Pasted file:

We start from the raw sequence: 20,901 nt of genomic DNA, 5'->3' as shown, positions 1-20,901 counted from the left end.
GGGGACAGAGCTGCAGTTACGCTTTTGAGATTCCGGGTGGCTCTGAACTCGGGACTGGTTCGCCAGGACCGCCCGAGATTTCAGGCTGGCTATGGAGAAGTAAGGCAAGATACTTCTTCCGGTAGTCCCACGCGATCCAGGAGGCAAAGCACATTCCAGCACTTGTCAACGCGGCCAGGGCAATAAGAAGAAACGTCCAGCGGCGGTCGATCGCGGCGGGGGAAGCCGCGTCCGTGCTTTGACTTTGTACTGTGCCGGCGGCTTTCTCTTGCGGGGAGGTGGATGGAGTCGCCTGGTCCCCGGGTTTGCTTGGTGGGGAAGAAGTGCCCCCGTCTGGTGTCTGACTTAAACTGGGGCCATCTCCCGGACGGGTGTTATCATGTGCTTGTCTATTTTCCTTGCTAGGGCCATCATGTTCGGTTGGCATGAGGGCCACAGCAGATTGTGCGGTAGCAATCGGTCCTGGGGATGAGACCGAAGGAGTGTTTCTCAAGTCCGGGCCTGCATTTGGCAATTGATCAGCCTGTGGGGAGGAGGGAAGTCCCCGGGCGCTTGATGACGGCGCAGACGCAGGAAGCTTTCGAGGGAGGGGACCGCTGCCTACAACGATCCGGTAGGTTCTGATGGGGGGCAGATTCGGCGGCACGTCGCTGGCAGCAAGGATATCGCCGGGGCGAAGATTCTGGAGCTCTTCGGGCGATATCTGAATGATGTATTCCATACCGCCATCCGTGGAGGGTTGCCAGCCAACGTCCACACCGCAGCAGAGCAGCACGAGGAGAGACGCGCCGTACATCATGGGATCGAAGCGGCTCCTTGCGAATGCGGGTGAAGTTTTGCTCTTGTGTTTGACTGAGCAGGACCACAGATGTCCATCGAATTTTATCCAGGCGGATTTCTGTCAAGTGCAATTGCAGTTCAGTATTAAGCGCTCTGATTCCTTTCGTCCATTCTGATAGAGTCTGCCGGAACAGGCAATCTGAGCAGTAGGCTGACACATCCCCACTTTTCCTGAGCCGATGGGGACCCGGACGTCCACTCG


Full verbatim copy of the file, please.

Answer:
We start from the raw sequence: 20,901 nt of genomic DNA, 5'->3' as shown, positions 1-20,901 counted from the left end.
GGGGACAGAGCTGCAGTTACGCTTTTGAGATTCCGGGTGGCTCTGAACTCGGGACTGGTTCGCCAGGACCGCCCGAGATTTCAGGCTGGCTATGGAGAAGTAAGGCAAGATACTTCTTCCGGTAGTCCCACGCGATCCAGGAGGCAAAGCACATTCCAGCACTTGTCAACGCGGCCAGGGCAATAAGAAGAAACGTCCAGCGGCGGTCGATCGCGGCGGGGGAAGCCGCGTCCGTGCTTTGACTTTGTACTGTGCCGGCGGCTTTCTCTTGCGGGGAGGTGGATGGAGTCGCCTGGTCCCCGGGTTTGCTTGGTGGGGAAGAAGTGCCCCCGTCTGGTGTCTGACTTAAACTGGGGCCATCTCCCGGACGGGTGTTATCATGTGCTTGTCTATTTTCCTTGCTAGGGCCATCATGTTCGGTTGGCATGAGGGCCACAGCAGATTGTGCGGTAGCAATCGGTCCTGGGGATGAGACCGAAGGAGTGTTTCTCAAGTCCGGGCCTGCATTTGGCAATTGATCAGCCTGTGGGGAGGAGGGAAGTCCCCGGGCGCTTGATGACGGCGCAGACGCAGGAAGCTTTCGAGGGAGGGGACCGCTGCCTACAACGATCCGGTAGGTTCTGATGGGGGGCAGATTCGGCGGCACGTCGCTGGCAGCAAGGATATCGCCGGGGCGAAGATTCTGGAGCTCTTCGGGCGATATCTGAATGATGTATTCCATACCGCCATCCGTGGAGGGTTGCCAGCCAACGTCCACACCGCAGCAGAGCAGCACGAGGAGAGACGCGCCGTACATCATGGGATCGAAGCGGCTCCTTGCGAATGCGGGTGAAGTTTTGCTCTTGTGTTTGACTGAGCAGGACCACAGATGTCCATCGAATTTTATCCAGGCGGATTTCTGTCAAGTGCAATTGCAGTTCAGTATTAAGCGCTCTGATTCCTTTCGTCCATTCTGATAGAGTCTGCCGGAACAGGCAATCTGAGCAGTAGGCTGACACATCCCCACTTTTCCTGAGCCGATGGGGACCCGGACGTCCACTCG